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Allenhyphes flinti (Allen) Allenhyphes flinti was described in Leptohyphes by Allen (1973), based upon larvae from the island of Dominica in the West Indies. Hofmann et al. (1999) later reared this species, associated the adult, and listed new distributions records of the species from the island of Guadeloupe. Molineri and Flowers (2001) recently discovered this species in Panama and Venezuela. Their report was the first known instance of a leptohyphid mayfly from both Continental America and the Caribbean Islands. Records given below extend the known range of this species in the Caribbean region to include the islands of Montserrat and St. Kitts. On the island of Montserrat, A. flinti was collected from a very small stream on a steep slope at about 100 m elevation. Stream channel substrates included rocks and sand with some leaf debris. In Dominica A. flinti was collected from very small to medium-sized forested streams between 130 and 330 m elevation. Substrate in these streams included boulders, rocks, cobble, and sand with rooted aquatic vegetation along the shorelines and some leaf debris. On the island of St. Kitts A. flinti was collected from a small permanently flowing stream in undisturbed forest with a bed composed mostly of rocks and sand, with some leaf debris. Regardless of site, larvae of A. flinti were collected from submerged leaf debris. Material Examined: MONTSERRAT: Lawyers River, Woodlands, 22-vi-1996, D. Bass, 1L, 1 slide (TAMU); DOMINICA: Blenheim River, Blenheim Estate, 16-vi-1996, D. Bass, 3L (TAMU); same but, Check Hall River, Springfield Estate, 8-9-vi-1996, 6L (TAMU); same but, Banana Gutter Creek, Stonefield Estate, 11-vi-1996, 3L, 1 slide (TAMU); same but, L=Or River, Fond Melle, 2L (TAMU). ST. KITTS: West Farm Gut, West Farm Estate, 19-v-1997, D. Bass, 2L (TAMU).
Leptohyphes zalope Traver Leptohyphes zalope is a common and wide-spread species, known from Arizona east to Texas and south to Costa Rica (Baumgardner and McCafferty, 2000). Records given below from Grenada and Tobago extend the known range of this species into the Caribbean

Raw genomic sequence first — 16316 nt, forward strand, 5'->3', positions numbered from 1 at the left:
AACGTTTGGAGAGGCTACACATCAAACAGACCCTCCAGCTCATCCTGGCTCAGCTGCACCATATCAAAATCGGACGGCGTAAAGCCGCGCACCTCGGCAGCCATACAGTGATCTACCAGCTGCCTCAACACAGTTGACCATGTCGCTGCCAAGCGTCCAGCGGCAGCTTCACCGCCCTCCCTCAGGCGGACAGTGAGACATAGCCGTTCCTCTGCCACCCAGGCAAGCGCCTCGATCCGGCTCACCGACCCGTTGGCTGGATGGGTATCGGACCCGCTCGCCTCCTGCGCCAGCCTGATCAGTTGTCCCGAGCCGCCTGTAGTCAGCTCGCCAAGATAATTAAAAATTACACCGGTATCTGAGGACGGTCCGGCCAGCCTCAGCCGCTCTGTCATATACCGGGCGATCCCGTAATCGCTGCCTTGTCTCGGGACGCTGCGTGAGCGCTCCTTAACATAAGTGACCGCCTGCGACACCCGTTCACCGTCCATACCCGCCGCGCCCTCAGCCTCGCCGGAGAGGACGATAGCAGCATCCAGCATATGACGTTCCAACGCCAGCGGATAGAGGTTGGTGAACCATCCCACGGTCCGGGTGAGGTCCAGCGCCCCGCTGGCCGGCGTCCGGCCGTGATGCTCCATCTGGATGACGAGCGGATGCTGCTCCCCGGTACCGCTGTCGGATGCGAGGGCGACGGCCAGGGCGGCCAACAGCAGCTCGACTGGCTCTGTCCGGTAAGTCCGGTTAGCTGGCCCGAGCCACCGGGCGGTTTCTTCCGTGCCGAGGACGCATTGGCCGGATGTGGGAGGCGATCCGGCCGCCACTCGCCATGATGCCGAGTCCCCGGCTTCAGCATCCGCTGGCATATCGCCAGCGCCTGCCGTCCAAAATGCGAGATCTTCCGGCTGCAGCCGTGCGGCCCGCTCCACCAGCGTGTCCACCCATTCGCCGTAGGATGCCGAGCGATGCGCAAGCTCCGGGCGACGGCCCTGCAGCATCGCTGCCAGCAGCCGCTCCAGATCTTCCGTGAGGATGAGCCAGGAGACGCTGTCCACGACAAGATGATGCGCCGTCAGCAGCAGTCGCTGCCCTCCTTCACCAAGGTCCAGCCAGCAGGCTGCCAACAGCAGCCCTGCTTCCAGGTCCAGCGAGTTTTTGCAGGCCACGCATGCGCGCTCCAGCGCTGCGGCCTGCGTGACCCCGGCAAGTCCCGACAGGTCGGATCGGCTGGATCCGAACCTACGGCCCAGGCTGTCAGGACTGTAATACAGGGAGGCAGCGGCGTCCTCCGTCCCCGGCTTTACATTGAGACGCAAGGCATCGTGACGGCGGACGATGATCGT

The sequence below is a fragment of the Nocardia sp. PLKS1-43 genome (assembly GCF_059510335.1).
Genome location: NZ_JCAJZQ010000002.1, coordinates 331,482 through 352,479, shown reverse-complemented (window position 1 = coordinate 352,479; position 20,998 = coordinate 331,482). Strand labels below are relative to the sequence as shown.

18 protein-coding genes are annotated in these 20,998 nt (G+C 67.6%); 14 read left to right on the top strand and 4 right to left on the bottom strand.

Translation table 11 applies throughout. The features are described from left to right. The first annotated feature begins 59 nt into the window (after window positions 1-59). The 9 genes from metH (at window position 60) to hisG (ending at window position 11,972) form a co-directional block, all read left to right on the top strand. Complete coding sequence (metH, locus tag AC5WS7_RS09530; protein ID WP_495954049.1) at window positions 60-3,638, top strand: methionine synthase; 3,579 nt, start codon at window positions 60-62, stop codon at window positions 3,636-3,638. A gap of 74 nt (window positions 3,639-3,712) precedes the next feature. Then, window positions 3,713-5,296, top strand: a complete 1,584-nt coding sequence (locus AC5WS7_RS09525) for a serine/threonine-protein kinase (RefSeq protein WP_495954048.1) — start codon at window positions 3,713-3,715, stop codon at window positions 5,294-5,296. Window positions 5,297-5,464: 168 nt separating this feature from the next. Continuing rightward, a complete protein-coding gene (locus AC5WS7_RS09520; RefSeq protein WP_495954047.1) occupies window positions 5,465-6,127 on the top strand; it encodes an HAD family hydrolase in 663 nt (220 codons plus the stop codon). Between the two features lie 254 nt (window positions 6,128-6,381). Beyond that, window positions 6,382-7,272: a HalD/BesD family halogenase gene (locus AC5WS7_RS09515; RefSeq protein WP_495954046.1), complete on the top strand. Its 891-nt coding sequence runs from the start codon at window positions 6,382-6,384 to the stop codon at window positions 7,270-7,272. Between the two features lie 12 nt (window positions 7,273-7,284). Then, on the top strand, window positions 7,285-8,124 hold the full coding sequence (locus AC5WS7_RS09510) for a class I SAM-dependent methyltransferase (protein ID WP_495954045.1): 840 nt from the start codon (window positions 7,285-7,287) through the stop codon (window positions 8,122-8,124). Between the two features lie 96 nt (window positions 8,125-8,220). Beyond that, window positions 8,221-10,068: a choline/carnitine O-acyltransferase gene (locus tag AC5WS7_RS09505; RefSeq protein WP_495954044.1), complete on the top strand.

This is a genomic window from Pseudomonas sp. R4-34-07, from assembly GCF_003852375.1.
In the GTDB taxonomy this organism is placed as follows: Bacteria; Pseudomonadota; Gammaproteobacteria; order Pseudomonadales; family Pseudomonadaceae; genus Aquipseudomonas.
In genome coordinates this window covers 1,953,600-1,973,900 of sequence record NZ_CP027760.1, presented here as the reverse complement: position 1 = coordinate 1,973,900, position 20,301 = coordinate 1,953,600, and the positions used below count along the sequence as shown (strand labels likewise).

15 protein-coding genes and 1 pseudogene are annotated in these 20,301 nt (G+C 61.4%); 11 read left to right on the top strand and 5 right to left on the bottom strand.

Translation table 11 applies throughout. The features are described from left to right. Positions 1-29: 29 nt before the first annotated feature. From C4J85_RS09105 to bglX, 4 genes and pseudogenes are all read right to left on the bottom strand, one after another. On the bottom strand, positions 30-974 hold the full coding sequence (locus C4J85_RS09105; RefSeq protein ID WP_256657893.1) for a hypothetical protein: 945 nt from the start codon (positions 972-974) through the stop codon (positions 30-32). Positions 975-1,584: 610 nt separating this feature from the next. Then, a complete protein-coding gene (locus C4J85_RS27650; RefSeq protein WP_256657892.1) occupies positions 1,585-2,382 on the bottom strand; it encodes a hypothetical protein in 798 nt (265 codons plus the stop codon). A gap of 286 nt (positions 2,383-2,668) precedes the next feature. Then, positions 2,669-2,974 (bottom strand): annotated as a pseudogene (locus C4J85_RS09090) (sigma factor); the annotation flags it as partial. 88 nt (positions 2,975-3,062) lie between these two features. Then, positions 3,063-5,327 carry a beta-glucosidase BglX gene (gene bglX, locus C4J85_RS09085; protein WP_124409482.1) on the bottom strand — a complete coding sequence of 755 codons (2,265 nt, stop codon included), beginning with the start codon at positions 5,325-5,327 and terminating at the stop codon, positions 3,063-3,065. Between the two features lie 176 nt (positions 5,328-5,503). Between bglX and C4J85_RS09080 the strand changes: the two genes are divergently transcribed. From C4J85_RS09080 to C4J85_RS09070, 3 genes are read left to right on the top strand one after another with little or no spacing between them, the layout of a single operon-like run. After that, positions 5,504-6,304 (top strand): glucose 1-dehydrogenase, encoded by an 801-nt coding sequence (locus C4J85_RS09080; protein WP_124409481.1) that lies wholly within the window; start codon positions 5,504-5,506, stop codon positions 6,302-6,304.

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Islands, and make this only the second known species of leptohyphid known from both the Caribbean Islands and Continental America. Leptohyphes zalope was collected from two different sites on the island of Grenada. The first (Grand Bras River) is a small river flowing mostly through a forest, and substrate composed primarily of large rocks and boulders, cobble and sand with abundant leaf debris. The second river (St. Mark=s River) flows through mostly forest in the upper part of its drainage, and agricultural land at lower elevations. For most of its length, substrate consists primarily of large rocks and sand with little leaf debris. In both cases, larvae were collected from submerged leaf debris. On the island of Tobago, L. zalope was collected in submerged leaf debris from a small stream flowing through forest, with substrate consisting primarily of rocks, cobble, and sand with much leaf debris present. Material Examined: GRENADA, Grand Bras River, Mount Horne Estate, 02-v1996, D. Bass, 6L, 1 slide (TAMU); same but, St. Mark=s River, Bocage Estate, 01-v-1996, 5L, 1 slide (TAMU). TOBAGO, Argyle River Tributary, forest reserve, 28-iv-1996, D. Bass, 1L (TAMU).